Request a certificate

Now that the certificate authority is up and running, let's take a look at how to request a certificate. As you might already have figured out, the certificate authority's interface is Web-based. To access it, log onto a workstation and then open Internet Explorer. For the URL, enter HTTP:// followed by the server's IP address and certsrv. The URL would look something like this: http://192.168.0.1/certserv .

Assuming that you have done everything correctly, the Certificate Services Web page will come up. If not, it could be that IIS was not installed prior to installing Certificate Services. If IIS was installed, it may not have the correct virtual folders. To force IIS to make the necessary virtual folders, open a Command Prompt window on the server, and enter the following command: CERTUTIL –VROOT.

I'm assuming that the Web page came up OK for you. Click the Request a Certificate link. The Web page now presents you with a few different choices. You can request a Web browser certificate or an e-mail protection certificate. There is also an Advanced Certificate Request link that you can use to request other types of certificates, such as a server certificate.

For demonstration purposes, click the Web Browser Certificate link. You will see a screen that asks for some basic information such as your name, e-mail address, company, department and geographic location. Fill in this information, and click the Submit button.

Assuming that you have kept Internet Explorer up to date with all of the latest patches, you will see a message indicating that the Web site is requesting a certificate on your behalf. Click Yes, and you will see a message indicating that the request has been processed and that you should come back another day to retrieve your certificate. There is also a message indicating that you must retrieve your certificate within 10 days.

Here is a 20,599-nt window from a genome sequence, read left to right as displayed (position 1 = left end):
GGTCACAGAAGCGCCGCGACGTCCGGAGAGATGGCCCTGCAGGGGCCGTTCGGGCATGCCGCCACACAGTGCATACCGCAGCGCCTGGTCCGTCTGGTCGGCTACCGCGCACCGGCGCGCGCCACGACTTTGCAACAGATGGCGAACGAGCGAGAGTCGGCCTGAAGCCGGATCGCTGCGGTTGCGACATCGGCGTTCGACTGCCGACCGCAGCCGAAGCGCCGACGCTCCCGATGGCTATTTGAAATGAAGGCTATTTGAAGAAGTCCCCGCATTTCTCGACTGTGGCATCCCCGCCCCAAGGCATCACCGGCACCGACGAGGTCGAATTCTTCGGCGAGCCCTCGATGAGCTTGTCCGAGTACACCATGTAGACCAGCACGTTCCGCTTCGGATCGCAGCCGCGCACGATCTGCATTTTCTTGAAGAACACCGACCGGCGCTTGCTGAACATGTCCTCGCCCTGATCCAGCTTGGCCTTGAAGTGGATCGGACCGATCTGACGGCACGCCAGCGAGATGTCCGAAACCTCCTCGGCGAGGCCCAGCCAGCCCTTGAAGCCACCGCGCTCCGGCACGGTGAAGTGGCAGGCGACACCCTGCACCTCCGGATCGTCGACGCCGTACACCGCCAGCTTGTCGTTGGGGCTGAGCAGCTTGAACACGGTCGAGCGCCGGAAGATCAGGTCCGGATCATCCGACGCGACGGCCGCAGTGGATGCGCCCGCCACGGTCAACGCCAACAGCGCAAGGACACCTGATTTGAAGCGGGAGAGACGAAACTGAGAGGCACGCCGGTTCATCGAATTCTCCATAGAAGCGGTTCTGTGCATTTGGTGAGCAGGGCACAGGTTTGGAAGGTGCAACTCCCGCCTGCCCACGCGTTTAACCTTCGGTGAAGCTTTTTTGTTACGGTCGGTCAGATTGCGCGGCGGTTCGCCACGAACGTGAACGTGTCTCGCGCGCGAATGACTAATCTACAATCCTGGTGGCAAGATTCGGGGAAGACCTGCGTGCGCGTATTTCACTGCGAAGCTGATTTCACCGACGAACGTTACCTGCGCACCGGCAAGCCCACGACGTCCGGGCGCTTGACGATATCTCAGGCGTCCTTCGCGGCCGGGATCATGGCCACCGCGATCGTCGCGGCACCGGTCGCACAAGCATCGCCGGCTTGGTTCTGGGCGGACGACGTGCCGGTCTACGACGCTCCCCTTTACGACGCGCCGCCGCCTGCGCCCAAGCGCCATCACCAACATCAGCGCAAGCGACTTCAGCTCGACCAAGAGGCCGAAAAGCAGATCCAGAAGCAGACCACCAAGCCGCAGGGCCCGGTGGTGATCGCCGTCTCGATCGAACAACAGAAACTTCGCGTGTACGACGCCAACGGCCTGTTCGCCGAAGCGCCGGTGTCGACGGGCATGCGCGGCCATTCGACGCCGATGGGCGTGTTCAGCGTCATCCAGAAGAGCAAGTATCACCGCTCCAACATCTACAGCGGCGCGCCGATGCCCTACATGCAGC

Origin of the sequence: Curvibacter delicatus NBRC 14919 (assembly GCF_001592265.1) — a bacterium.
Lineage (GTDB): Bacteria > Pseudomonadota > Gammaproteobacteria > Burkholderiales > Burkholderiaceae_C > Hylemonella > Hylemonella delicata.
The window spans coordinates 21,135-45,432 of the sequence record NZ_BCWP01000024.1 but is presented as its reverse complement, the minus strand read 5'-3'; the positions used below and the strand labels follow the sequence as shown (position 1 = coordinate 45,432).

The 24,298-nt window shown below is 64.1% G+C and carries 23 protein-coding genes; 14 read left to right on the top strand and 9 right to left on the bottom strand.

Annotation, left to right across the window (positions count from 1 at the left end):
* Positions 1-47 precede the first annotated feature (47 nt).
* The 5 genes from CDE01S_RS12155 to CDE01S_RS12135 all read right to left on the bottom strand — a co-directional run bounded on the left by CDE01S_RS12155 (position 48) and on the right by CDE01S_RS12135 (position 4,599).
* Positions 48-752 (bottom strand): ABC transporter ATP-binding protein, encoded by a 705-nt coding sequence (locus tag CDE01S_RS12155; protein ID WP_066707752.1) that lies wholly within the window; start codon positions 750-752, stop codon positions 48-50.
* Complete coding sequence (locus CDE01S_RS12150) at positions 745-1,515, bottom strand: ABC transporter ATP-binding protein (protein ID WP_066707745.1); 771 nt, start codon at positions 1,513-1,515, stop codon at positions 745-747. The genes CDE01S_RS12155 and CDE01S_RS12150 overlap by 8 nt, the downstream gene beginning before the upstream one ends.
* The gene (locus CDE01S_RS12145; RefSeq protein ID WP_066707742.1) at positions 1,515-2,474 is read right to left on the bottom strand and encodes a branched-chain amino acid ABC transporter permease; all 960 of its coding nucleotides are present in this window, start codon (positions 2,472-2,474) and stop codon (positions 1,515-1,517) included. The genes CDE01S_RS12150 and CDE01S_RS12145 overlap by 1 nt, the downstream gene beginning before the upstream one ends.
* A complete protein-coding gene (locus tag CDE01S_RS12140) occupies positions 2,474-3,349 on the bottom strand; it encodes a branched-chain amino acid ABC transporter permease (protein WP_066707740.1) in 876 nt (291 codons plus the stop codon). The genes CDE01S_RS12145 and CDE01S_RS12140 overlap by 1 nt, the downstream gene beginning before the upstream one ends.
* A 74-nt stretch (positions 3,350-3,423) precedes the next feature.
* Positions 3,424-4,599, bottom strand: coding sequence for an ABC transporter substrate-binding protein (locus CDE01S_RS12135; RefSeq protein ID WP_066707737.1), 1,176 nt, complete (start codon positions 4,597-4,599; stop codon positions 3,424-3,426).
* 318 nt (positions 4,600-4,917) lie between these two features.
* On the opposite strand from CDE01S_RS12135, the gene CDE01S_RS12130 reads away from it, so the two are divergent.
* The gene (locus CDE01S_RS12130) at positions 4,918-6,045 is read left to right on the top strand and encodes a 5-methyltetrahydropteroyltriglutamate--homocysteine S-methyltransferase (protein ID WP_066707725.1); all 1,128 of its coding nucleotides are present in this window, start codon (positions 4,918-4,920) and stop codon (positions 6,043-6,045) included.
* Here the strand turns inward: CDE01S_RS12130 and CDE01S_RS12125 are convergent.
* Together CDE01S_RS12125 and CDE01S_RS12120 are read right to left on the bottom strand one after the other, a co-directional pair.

Authorize a certificate

The reason why this message was displayed is because your certificate authority does not automatically issue certificates. You can issue certificates automatically, but that wouldn't exactly make for good security. You'd be handing out certificates to any random person who happened to figure out the URL for your certificate authority.

To manually authorize the certificate request, go back to the certificate server and select the Certification Authority command from the Administrative Tools menu. When the Certification Authority console opens, navigate through the console tree to Certification Authority (Local) | your server | Pending Request. You should now see the request for the certificate in the column on the right. Right click on the request, and select the All Tasks | Issue command from the shortcut menu (you could also use the All Task | Deny option). The certificate request is now moved to the console's Issued Certificates container.

Retrieve a certificate

Now that a certificate has been issued, go to your workstation, and return to the certificate authority's Web page. This time, click on the View the Status of a Pending Certificate Request link. You will now see the request that you made earlier. Click on the request, and you will see a link that you can use to install the certificate.

About the author: Brien M. Posey, MCSE, is a Microsoft Most Valuable Professional for his work with Windows 2000 Server and IIS. Brien has served as CIO for a nationwide chain of hospitals and was once in charge of IT security for Fort Knox. As a freelance technical writer he has written for Microsoft, CNET, ZDNet, TechTarget, MSD2D, Relevant Technologies and other technology companies. You can visit Brien's personal Web site at www.brienposey.com. Brien M. Posey is a regular contributor on SearchWindowsSecurity.com.

This was first published in July 2005